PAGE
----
Ingalls Shipbuilding division has awarded nearly $100,000 in grants to 25 projects at schools and educational organizations in Mississippi and Alabama.
The grants, which were requested by the organizations, will be used for projects associated with science, technology, engineering and mathematics (STEM).
This is the eighth year for Ingalls' STEM program, during which the company has awarded more than $709,000 for STEM-related projects.
"These grants allow students to implement STEM knowledge into these projects, while having fun in learning and interacting with each other," said Edmond Hughes, Ingalls' vice president of human resources and administration. "We feel like these grants and other educational-related activities are an investment in future shipbuilders."
The local grants are:
BEST (Boosting Engineering Science and Technology): A volunteer-based program for middle and high schools that teaches skill sets for STEM careers. $5,000
East Central High School: Purchase of a telescope and associated components that will allow students to do daytime astronomy. $2,531
East Central Middle School: Funds will be used to allow the robotics team to participate in the BEST Awards competition. $1,500
Gautier Middle School: Purchase of Vex materials for the school's robotics program. Students will build and program competition-worthy robots. $3,394
Gulfport Central Middle School: Purchase tablets to allow students to watch pre-lesson experiments and research information on particular skills before performing the tasks in their centers. $1,000
Gulfport High School: Enable the school to transition the engineering classroom to Android-based devices and will require the students to learn how to make Android apps. $4,999.82
Hancock Middle School: Students will design and build a mobile robot to play a sports-like game. $4,998.18
Magnolia Middle School: Allow students to examine the processes that many scientists use to treat human pathogens. $5,000
Oak Park Elementary School: Students will be involved in building a tower for endangered chimney swift birds and reporting data on the birds to the North American Chimney Swift Next Site Research Project. $2,900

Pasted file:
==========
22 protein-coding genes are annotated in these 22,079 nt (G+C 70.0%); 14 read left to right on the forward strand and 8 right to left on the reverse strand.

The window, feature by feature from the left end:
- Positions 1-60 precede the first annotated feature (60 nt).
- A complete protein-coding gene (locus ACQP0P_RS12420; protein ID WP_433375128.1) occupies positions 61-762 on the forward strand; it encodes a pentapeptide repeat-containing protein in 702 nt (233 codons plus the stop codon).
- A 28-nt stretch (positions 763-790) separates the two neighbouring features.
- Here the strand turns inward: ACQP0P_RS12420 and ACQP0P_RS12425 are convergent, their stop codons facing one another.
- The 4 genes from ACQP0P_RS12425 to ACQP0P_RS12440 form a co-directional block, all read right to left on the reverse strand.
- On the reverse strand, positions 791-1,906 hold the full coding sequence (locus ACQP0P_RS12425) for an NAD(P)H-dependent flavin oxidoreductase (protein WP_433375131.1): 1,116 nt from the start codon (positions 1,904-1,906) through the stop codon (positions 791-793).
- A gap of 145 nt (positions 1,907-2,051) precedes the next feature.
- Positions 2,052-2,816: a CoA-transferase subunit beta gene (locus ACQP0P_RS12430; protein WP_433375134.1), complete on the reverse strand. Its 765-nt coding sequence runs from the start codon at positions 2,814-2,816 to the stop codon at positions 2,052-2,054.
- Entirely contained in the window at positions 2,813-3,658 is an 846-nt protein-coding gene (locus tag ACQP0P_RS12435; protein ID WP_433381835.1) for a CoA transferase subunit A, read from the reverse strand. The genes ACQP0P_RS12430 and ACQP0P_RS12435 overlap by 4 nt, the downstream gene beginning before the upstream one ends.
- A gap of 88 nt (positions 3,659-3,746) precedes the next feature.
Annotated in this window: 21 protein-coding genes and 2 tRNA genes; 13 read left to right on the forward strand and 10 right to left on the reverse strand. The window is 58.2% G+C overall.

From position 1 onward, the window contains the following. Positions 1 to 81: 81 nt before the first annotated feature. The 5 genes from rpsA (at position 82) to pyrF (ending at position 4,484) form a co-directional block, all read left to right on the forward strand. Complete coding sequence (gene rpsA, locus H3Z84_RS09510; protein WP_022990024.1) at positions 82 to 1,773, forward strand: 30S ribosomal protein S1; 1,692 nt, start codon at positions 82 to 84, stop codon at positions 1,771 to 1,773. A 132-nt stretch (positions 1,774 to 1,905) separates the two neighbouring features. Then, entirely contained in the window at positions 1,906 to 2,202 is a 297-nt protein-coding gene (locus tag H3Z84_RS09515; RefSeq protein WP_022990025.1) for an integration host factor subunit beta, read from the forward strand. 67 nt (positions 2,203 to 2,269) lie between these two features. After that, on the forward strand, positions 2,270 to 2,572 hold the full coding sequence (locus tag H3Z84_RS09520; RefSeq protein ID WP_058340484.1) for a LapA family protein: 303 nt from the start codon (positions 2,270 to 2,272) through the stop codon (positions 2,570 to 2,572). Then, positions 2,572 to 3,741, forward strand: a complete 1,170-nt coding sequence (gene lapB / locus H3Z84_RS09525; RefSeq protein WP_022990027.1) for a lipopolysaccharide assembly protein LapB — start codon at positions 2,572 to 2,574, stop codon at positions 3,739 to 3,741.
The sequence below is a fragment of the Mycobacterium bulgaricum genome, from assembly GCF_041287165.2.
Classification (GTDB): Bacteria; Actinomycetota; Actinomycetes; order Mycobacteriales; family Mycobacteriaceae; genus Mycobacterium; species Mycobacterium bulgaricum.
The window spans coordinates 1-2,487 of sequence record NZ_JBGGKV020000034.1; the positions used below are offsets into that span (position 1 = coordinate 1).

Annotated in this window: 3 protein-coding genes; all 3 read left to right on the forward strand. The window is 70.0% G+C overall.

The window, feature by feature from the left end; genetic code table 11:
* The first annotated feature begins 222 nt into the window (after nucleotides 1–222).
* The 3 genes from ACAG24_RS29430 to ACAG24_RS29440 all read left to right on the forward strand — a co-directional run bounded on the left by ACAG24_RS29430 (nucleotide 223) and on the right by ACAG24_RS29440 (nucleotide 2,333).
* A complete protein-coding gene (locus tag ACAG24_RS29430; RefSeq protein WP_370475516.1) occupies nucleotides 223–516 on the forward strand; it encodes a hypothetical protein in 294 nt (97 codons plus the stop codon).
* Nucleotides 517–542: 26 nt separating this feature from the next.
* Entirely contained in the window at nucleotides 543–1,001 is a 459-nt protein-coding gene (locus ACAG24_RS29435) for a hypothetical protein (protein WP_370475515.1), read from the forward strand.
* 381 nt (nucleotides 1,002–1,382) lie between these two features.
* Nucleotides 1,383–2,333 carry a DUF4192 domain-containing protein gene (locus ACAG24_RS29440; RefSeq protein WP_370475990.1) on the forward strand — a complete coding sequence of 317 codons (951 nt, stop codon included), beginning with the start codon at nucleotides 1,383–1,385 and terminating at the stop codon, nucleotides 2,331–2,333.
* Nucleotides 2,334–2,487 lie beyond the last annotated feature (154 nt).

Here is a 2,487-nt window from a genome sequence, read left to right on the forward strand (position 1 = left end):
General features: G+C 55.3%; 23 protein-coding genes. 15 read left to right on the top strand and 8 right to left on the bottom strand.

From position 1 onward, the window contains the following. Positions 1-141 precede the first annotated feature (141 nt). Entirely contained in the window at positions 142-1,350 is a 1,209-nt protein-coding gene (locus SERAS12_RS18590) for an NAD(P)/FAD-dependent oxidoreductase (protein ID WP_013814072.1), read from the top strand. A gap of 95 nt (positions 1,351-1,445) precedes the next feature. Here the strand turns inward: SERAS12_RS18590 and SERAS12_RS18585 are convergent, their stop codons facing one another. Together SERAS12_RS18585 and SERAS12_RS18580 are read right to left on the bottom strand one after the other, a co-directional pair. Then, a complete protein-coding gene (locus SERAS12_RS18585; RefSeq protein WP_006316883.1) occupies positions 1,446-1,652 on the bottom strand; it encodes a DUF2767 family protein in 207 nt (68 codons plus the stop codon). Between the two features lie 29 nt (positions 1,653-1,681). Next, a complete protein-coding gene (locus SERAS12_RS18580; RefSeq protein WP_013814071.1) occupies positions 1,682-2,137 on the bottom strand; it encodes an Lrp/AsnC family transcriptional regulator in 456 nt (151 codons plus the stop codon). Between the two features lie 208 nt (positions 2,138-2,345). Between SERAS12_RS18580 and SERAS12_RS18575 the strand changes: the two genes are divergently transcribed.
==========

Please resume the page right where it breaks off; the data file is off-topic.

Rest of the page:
Ocean Springs Elementary School: Provide opportunities for 600 students to develop an active role in STEM by building a learning center. $4,071.22
Pascagoula High School: Students in environmental science classes will investigate the importance of natural resources and impacts on human behavior. $4,443.26
Resurrection Catholic Elementary School: Purchase launch kit modules and other equipment. $4,992
Singing River Academy: Purchase equipment to implement a VEX robotics program. $4,961.59
St. Martin High School: Students will work with unmanned aerial systems, remote-controlled underwater vehicles, remote and autonomously controlled robots and the structural soundness of bridges. $4,999.65
St. Martin Middle School: Students will incorporate sensory exploration into outdoor experiences and make observations about what humans have in common with other organisms rather than what makes us different. $5,000
St. Martin Upper Elementary School: Students will use electronic building blocks to spark their creativity and create their own light show and artistic robotic arm. $3,571.95
St. Patrick Catholic High School: Students will be involved in a project modeled after actual rescue situations where they will design and create a working robot to perform rescues. $5,000
Woolmarket Elementary School: Micro-robots will be used to demonstrate robotics education. Students will design, market and share a new robot-type product in the classroom setting. $1,971